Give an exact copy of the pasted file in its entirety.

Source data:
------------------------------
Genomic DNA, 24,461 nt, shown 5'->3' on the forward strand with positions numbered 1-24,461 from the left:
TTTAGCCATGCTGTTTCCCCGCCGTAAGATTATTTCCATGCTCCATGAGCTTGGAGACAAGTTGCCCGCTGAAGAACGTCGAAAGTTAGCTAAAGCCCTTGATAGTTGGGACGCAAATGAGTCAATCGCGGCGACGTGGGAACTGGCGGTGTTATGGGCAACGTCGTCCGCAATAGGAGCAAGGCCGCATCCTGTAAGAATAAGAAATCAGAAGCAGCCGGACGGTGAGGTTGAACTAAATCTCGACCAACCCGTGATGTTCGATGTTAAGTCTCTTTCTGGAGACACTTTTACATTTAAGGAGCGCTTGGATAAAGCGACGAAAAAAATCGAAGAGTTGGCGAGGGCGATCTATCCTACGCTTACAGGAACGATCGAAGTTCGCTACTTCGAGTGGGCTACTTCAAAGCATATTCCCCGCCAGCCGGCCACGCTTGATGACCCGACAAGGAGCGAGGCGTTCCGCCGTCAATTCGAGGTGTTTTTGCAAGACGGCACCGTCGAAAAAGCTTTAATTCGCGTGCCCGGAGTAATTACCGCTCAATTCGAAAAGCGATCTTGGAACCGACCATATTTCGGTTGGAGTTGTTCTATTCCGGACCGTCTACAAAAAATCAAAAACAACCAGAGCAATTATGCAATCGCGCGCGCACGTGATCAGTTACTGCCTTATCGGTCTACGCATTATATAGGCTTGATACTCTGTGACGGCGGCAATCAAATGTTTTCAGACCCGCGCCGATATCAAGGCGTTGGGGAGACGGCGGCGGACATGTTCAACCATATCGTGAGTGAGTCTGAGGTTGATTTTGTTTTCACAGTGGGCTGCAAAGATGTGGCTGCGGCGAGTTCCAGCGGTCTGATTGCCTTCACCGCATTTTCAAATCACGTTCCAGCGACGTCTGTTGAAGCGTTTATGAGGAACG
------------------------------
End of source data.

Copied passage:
Genomic DNA, 24,461 nt, shown 5'->3' on the forward strand with positions numbered 1-24,461 from the left:
TTTAGCCATGCTGTTTCCCCGCCGTAAGATTATTTCCATGCTCCATGAGCTTGGAGACAAGTTGCCCGCTGAAGAACGTCGAAAGTTAGCTAAAGCCCTTGATAGTTGGGACGCAAATGAGTCAATCGCGGCGACGTGGGAACTGGCGGTGTTATGGGCAACGTCGTCCGCAATAGGAGCAAGGCCGCATCCTGTAAGAATAAGAAATCAGAAGCAGCCGGACGGTGAGGTTGAACTAAATCTCGACCAACCCGTGATGTTCGATGTTAAGTCTCTTTCTGGAGACACTTTTACATTTAAGGAGCGCTTGGATAAAGCGACGAAAAAAATCGAAGAGTTGGCGAGGGCGATCTATCCTACGCTTACAGGAACGATCGAAGTTCGCTACTTCGAGTGGGCTACTTCAAAGCATATTCCCCGCCAGCCGGCCACGCTTGATGACCCGACAAGGAGCGAGGCGTTCCGCCGTCAATTCGAGGTGTTTTTGCAAGACGGCACCGTCGAAAAAGCTTTAATTCGCGTGCCCGGAGTAATTACCGCTCAATTCGAAAAGCGATCTTGGAACCGACCATATTTCGGTTGGAGTTGTTCTATTCCGGACCGTCTACAAAAAATCAAAAACAACCAGAGCAATTATGCAATCGCGCGCGCACGTGATCAGTTACTGCCTTATCGGTCTACGCATTATATAGGCTTGATACTCTGTGACGGCGGCAATCAAATGTTTTCAGACCCGCGCCGATATCAAGGCGTTGGGGAGACGGCGGCGGACATGTTCAACCATATCGTGAGTGAGTCTGAGGTTGATTTTGTTTTCACAGTGGGCTGCAAAGATGTGGCTGCGGCGAGTTCCAGCGGTCTGATTGCCTTCACCGCATTTTCAAATCACGTTCCAGCGACGTCTGTTGAAGCGTTTATGAGGAACG